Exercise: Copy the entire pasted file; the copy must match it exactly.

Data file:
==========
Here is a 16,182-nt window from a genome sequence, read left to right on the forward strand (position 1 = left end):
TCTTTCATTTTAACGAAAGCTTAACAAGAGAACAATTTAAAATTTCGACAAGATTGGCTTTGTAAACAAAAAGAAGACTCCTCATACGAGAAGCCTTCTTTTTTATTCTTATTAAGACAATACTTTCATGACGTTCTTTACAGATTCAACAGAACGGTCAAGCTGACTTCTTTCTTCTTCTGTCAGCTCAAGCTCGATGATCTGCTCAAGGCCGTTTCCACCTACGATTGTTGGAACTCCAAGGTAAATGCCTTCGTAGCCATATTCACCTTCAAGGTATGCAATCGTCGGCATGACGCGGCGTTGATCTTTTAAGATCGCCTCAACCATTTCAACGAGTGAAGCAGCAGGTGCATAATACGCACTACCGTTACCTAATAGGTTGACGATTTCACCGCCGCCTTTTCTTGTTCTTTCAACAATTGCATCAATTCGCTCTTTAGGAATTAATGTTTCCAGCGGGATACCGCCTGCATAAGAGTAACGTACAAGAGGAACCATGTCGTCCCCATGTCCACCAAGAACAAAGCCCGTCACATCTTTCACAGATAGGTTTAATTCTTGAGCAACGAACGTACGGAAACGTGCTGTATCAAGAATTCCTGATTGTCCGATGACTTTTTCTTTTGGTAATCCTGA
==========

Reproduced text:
Here is a 16,182-nt window from a genome sequence, read left to right on the forward strand (position 1 = left end):
TCTTTCATTTTAACGAAAGCTTAACAAGAGAACAATTTAAAATTTCGACAAGATTGGCTTTGTAAACAAAAAGAAGACTCCTCATACGAGAAGCCTTCTTTTTTATTCTTATTAAGACAATACTTTCATGACGTTCTTTACAGATTCAACAGAACGGTCAAGCTGACTTCTTTCTTCTTCTGTCAGCTCAAGCTCGATGATCTGCTCAAGGCCGTTTCCACCTACGATTGTTGGAACTCCAAGGTAAATGCCTTCGTAGCCATATTCACCTTCAAGGTATGCAATCGTCGGCATGACGCGGCGTTGATCTTTTAAGATCGCCTCAACCATTTCAACGAGTGAAGCAGCAGGTGCATAATACGCACTACCGTTACCTAATAGGTTGACGATTTCACCGCCGCCTTTTCTTGTTCTTTCAACAATTGCATCAATTCGCTCTTTAGGAATTAATGTTTCCAGCGGGATACCGCCTGCATAAGAGTAACGTACAAGAGGAACCATGTCGTCCCCATGTCCACCAAGAACAAAGCCCGTCACATCTTTCACAGATAGGTTTAATTCTTGAGCAACGAACGTACGGAAACGTGCTGTATCAAGAATTCCTGATTGTCCGATGACTTTTTCTTTTGGTAATCCTGA